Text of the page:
Indie Film Describes “Certain Adverse Events” from Antibiotic Use
This past weekend, Joe and I volunteered at the Landlocked Film Festival in Iowa City. We were delighted to view a few of the independent films shown during the four-day — mostly free — event. Because of their content, two of the films we watched were particularly suited to discussion here on BPGL. Today’s post is focused on one of them. — Julia Wasson, Publisher
“If you were to look at how prescription drugs are developed and marketed, you might never take a prescription drug again.” So begins the film Certain Adverse Events. Reading the statement on the screen, I felt the first twinge of alarm that I was about to learn more than I might really want to know. And that’s just what happened. The film showed how vulnerable we health consumers are when we take a prescription medicine. We can’t know what the side effects will be — because even the FDA and the drug companies often don’t know. A scary thought, indeed.
Here’s some of what I learned from the film:
- The FDA grants approval for a drug based on data and test results provided by the drug company.
- The FDA does not do its own research on either the effectiveness or the safety of a new drug.
- Two-thirds of the money that supports the work of the FDA comes from the drug companies. (And many officials leave the FDA for jobs at the various drug companies. Hmmm…)
Much of the film focuses on the findings of Public Citizen, a consumer advocacy group that works to protect the public interest in matters of “health, safety, and democracy.” Through the group’s attorneys, viewers learn the perilous position we are in, as consumers, if we experience side effects from a prescription drug.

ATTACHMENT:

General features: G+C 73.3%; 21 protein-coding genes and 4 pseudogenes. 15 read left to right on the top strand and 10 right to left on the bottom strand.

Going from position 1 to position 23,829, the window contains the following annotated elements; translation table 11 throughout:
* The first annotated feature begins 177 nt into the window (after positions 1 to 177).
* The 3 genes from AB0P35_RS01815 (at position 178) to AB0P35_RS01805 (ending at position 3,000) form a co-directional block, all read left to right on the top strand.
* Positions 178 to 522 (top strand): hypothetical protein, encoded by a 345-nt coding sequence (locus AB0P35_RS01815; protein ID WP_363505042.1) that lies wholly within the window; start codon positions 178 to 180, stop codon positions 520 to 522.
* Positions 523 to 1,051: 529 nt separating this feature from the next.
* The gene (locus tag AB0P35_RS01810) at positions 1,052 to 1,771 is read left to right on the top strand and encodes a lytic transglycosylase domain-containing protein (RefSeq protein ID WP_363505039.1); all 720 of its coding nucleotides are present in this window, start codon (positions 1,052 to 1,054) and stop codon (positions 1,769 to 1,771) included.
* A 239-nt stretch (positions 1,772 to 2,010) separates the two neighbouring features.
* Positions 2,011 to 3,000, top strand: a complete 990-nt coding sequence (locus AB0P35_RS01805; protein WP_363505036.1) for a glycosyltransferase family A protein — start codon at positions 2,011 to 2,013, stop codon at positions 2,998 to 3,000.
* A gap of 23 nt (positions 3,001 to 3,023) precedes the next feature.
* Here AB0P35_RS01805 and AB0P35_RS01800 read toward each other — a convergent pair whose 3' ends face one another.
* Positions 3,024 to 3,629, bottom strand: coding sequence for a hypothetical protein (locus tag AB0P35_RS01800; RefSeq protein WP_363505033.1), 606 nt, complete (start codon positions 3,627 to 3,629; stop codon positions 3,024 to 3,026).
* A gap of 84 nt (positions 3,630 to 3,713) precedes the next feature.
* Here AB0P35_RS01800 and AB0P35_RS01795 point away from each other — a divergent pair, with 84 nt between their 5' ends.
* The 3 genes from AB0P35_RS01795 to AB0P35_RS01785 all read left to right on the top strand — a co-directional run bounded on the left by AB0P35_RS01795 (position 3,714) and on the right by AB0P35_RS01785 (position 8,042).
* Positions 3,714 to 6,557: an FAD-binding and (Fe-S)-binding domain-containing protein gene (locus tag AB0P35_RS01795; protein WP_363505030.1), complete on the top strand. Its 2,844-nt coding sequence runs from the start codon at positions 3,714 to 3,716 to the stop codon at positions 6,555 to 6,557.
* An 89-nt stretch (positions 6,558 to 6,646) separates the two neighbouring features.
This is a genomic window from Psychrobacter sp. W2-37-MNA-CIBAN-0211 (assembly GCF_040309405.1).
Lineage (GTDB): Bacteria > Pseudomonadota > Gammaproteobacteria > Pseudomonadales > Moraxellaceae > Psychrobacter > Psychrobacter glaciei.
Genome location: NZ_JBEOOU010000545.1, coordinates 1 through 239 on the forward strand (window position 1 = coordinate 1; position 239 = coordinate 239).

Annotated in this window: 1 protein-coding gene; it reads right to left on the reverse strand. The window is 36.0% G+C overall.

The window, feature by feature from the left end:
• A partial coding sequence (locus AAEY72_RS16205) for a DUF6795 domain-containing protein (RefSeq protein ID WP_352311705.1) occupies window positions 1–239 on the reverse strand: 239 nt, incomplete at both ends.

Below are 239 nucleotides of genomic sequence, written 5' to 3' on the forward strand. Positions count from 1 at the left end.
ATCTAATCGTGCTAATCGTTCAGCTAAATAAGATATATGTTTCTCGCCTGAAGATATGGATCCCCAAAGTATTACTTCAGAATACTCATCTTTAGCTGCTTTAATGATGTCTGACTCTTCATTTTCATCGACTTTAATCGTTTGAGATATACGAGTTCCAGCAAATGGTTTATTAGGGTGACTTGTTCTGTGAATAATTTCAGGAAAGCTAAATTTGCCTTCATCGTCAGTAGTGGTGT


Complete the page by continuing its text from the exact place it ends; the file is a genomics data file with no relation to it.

Once a drug has FDA approval, a rule called pre-emption “freezes the regulatory process on the day the drug is approved,” says Dr. Sidney Wolfe of Public Citizen’s Health Research Group. “But the way the science works, we’re conducting a huge clinical experiment on the American people [after the drug is released].” By this last remark, Dr. Wolfe means that doctors and other researchers continue to learn more about the effects of a drug as it is used in the population. “About half of all changes to drug labels come four to six months after product release,” we learn. Sometimes, the FDA gets so much negative input that they actually pull the drug from the marketplace; but that’s extremely rare.
When adverse reactions are reported by physicians and — increasingly — by patients, the FDA notes the information. If the agency deems the action appropriate, it will require a “black box warning” to be placed in the Physicians Desk Reference (PDR). The PDR is the guide to all prescription drugs, their indications, contraindications, and possible side effects. The fact that there are black box warnings at all is a tribute to the work of Public Citizen, which sued the FDA in order to get this information added to the PDR. But doctors don’t all keep up with the PDR changes. And, though the PDR is readily available on Amazon and in many bookstores, most consumers have never read it.
Once a drug is approved, its place in the pharmacy is pretty much assured. But doctors don’t usually know about a new drug until pharmacy reps (called “detail people” in the business) arrive to sell them on the benefits. As one doctor interviewed in the film said, doctors realize that “drug reps are salespeople,” and don’t necessarily believe every claim they hear. Often, the only way a doctor will learn about a black box warning is when one drug company representative promotes their own product by saying, “The other product has a black box warning; but we don’t.”